Cape Town - South African-born No 8 Andries Pretorius has
been forced to retire from professional rugby with immediate effect on medical
grounds after being diagnosed with a rare autoimmune disorder at the age of 29.
After joining English club Worcester Warriors last year from
Cardiff Blues, where he had been club captain, the twice-capped Wales
international sustained multiple inexplicable calf tears during pre-season
During September and October of last year these tears
started to appear in other body parts and, as a result, the club sent Pretorius
to see a nerve conduction specialist and a neurologist.
At that stage Pretorius was diagnosed with Neuromyotonia, or
Isaacs' Syndrome, a disorder which causes muscles to continuously cramp, thus
preventing them from recovering after exercise.
The Warriors supported Pretorius by dedicating extensive
resources and staff to better understand his condition as well as giving the
player extra time to overcome the disorder.
However, the rarity of the disorder means that current
treatments are not guaranteed to eliminate the symptoms.
After multiple bouts of different treatments were found to
be ineffective, Pretorius was left with no option other than to retire to
ensure he can continue to live as normal a life as possible.
Pretorius told Worcester Warriors' official website:
"It is with great sadness that I have to announce my retirement from
rugby. Unfortunately, due to the disorder I can't perform to the standard I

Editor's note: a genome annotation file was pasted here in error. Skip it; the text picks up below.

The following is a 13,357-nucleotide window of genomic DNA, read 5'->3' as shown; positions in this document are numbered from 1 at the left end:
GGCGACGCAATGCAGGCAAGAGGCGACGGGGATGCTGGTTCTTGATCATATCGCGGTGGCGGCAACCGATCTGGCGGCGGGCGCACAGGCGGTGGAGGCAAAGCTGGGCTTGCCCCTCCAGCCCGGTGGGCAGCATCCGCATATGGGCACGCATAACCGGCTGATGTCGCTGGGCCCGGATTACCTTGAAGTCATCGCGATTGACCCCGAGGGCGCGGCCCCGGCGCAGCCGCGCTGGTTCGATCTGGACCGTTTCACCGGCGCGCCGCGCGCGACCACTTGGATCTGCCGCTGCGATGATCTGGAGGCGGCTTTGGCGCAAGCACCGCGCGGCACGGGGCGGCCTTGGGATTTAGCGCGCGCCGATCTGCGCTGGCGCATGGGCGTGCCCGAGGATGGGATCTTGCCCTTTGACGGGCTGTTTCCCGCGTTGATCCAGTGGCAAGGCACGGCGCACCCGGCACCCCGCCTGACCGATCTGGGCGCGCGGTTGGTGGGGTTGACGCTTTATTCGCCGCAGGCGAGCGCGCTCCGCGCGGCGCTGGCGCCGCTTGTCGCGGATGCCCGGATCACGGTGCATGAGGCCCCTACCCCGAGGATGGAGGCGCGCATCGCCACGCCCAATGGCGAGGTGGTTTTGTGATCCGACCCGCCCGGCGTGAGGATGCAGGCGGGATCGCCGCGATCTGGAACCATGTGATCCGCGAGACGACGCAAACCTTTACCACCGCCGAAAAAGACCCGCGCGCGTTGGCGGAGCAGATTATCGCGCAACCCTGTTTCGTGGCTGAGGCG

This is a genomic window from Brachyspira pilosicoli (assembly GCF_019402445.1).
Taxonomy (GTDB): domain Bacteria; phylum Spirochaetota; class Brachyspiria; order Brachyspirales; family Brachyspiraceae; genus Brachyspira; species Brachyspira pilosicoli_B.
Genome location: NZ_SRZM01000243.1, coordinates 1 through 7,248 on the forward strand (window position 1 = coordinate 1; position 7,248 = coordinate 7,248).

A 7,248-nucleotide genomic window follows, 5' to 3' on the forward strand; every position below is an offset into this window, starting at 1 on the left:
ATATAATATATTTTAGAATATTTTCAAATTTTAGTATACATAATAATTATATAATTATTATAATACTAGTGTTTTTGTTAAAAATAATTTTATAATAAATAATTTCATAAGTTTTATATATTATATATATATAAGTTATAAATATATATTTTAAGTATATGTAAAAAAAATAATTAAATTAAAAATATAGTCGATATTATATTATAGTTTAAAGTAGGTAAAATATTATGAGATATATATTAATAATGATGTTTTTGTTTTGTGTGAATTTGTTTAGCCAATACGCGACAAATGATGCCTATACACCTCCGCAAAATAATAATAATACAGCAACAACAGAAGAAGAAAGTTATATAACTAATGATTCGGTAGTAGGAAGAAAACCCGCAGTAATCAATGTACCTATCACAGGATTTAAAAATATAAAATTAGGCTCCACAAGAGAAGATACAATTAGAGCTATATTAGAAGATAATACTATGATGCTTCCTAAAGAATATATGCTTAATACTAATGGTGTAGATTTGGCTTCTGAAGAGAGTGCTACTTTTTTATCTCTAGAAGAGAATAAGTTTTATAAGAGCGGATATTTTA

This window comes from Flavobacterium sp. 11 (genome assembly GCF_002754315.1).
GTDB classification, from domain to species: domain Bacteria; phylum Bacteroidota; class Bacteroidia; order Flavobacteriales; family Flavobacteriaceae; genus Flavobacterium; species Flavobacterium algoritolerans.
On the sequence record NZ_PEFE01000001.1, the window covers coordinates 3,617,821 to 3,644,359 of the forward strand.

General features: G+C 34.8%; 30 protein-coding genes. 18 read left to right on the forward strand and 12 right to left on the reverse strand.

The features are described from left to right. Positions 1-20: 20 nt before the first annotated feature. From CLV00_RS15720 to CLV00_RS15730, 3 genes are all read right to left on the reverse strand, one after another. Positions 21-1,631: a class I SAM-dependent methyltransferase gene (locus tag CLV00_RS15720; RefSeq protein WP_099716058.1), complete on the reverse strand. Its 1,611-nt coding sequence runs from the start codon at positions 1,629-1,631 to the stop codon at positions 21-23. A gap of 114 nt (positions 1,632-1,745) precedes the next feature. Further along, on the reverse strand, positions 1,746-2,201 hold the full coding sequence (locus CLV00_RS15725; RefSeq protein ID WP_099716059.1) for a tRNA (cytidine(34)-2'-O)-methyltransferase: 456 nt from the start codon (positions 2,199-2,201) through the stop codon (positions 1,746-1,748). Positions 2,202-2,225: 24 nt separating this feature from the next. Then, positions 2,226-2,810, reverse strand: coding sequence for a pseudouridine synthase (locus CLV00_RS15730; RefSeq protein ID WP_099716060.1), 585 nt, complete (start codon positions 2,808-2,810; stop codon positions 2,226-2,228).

know is required to push myself and my team-mates without hurting myself.
"I must thank Worcester Warriors, and their medical department
in particular, for the endless amount of support they have provided over the
last five months. No one had dealt with something like this before but they
kept me positive and really did everything they could. I will always be very
grateful for their support.
"I wish everyone at Warriors all the best for the rest
of the season and for what is going to be a very exciting period in the club's
Warriors High Performance Director Nick Johnston said:
"We have worked closely with Andries over the last five months and
exhausted every avenue to understand his disorder and offer the best medical
"Andries is unable to train and play at the intensity
required to maintain a career in professional rugby without exposing himself to
a high level of risk and has therefore taken the decision to announce his
"Andries' well-being is of paramount importance and his
overall health must be the priority in this situation."
Warriors Director of Rugby Dean Ryan added: "Andries'
disorder meant he was never able to play his part in the progression of this
club on the pitch during his time here but his day-to-day attitude was
something which was a positive influence on other players.
"The most important factor to consider is Andries'
long-term health and we wish him the best of luck in the future."